Forum for Science, Industry and Business

Sponsored by:     3M 
Search our Site:

 

Electrons ’in limbo’ seen for first time

16.03.2006


Two recent papers by Pitt physicist offer a deeper understanding of how electrons behave on surfaces, with applications in electronics and energy



Hrvoje Petek, University of Pittsburgh professor of physics and codirector of Pitt’s Gertrude E. and John M. Petersen Institute of NanoScience and Engineering (PINSE), has published two papers in recent weeks that literally illuminate how electrons behave on various surfaces.

In the first paper, Petek and Miroslav Nyvlt of Charles University in Prague explored the properties of metals under intense light--a situation "where the classical physics of electron emission from metals emerges from its quantum roots," says Petek. They found that when light of a certain energy and intensity is shone onto a metal surface, a few electrons in the metal become stuck on the surface (that is, they are neither emitted from nor reabsorbed into the metal). As Petek puts it, the electrons are "in limbo."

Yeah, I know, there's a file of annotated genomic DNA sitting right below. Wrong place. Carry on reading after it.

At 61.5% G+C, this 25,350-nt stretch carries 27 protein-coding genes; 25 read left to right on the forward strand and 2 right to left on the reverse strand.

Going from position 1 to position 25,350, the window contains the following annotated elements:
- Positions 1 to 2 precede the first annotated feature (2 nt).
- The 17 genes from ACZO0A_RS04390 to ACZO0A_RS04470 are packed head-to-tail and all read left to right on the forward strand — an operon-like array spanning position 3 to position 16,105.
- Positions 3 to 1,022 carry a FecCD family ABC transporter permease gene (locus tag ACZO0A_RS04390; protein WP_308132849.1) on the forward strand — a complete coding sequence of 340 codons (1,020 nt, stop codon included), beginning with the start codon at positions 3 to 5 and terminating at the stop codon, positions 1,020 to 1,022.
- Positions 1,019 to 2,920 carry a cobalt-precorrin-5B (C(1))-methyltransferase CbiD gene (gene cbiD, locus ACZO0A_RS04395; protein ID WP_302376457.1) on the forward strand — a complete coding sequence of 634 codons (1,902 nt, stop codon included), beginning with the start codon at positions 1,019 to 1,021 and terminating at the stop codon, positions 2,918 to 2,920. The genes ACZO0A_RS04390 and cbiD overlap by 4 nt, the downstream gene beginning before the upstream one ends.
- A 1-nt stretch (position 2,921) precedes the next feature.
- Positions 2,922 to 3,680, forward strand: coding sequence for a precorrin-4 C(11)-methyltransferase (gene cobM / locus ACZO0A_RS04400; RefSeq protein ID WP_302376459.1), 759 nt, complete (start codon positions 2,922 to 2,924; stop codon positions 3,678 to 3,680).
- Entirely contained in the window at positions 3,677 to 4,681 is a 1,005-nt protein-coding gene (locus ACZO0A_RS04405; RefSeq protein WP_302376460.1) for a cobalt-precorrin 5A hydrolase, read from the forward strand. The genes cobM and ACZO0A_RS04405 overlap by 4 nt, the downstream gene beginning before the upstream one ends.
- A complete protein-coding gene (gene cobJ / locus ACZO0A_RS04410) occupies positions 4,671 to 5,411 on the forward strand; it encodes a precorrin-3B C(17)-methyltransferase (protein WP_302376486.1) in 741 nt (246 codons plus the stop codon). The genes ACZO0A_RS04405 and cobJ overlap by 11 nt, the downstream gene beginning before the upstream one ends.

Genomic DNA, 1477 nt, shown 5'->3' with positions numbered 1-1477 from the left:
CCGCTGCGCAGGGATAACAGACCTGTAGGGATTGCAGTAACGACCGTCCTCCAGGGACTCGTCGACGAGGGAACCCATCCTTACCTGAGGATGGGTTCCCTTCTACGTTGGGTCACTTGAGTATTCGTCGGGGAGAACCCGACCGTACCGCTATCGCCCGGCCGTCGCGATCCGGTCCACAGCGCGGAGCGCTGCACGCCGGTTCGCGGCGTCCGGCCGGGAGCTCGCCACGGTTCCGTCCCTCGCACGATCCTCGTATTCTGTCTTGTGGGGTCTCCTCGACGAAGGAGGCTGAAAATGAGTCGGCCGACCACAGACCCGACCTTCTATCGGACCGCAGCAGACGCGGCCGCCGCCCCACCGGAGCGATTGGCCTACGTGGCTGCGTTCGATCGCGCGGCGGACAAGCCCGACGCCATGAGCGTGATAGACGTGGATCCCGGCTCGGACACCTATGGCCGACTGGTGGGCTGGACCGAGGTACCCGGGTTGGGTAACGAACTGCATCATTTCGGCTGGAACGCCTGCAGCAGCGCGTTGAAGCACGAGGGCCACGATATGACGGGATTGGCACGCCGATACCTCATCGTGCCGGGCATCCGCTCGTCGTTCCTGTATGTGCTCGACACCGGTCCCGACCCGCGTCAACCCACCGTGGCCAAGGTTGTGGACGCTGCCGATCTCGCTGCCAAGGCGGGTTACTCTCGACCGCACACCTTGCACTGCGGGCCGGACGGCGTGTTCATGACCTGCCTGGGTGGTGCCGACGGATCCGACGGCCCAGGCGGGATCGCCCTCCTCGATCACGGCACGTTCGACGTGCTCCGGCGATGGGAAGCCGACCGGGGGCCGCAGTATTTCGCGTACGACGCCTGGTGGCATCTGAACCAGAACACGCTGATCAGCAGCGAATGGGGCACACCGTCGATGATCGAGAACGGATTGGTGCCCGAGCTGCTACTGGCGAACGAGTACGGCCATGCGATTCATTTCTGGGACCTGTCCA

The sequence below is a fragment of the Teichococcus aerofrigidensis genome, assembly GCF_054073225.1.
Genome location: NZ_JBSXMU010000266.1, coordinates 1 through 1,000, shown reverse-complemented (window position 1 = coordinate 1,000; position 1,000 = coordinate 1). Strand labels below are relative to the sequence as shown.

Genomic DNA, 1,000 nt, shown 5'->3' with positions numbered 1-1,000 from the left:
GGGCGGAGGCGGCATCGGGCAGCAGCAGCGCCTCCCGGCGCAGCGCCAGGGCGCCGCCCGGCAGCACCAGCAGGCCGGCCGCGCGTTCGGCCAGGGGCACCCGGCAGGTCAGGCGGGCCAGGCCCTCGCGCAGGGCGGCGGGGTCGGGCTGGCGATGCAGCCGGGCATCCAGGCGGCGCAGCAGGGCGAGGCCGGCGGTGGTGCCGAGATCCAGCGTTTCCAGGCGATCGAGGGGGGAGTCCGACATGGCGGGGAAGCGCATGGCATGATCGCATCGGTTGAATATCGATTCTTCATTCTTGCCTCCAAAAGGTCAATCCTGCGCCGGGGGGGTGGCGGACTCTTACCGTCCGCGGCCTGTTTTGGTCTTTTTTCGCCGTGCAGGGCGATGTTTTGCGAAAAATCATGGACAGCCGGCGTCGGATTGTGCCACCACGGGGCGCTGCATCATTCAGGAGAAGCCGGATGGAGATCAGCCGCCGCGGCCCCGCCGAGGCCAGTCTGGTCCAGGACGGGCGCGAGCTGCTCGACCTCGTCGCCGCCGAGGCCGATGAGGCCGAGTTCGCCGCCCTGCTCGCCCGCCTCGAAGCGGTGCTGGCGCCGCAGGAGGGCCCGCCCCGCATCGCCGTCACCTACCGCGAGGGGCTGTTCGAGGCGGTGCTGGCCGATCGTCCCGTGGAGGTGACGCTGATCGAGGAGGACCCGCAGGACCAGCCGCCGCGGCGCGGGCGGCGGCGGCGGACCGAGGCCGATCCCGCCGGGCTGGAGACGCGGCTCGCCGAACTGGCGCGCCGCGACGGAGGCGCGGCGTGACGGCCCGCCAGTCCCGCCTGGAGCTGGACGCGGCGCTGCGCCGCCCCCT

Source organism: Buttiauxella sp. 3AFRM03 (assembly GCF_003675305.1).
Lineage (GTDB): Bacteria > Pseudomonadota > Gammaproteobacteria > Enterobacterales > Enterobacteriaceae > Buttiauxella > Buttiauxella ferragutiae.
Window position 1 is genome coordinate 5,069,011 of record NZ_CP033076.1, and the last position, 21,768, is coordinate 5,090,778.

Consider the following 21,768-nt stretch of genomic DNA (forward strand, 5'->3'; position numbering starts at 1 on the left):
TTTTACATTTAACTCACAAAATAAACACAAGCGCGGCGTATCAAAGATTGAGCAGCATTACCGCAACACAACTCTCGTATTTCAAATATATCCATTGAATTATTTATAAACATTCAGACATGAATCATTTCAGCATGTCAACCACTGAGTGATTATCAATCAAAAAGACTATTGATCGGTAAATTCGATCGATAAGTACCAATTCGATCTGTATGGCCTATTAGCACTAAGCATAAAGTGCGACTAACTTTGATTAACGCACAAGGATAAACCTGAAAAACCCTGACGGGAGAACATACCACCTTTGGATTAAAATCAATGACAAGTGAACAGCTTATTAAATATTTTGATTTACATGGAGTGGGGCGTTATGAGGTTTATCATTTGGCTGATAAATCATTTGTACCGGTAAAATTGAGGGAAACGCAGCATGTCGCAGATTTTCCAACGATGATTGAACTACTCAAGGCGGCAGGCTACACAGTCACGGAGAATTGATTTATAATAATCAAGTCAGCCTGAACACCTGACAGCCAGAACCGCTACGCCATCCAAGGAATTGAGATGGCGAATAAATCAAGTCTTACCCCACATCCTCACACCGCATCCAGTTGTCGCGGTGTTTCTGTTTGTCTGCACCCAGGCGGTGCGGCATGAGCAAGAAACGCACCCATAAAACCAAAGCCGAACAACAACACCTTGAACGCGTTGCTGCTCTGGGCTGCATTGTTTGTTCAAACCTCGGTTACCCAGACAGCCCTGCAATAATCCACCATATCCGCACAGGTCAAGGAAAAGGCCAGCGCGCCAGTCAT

These electrons undergo the process of "total internal reflection"--a process well known for light, but observed by Petek and Nyvlt for the first time in electrons.

These findings, published in the March 3 issue of Physical Review Letters (PRL), could lead to the ability to transmit electrons, without scattering, over larger distances than previously possible. For example, electrons on the surface of carbon nanotubes could be excited to make "very small and very fast" transistors, Petek says.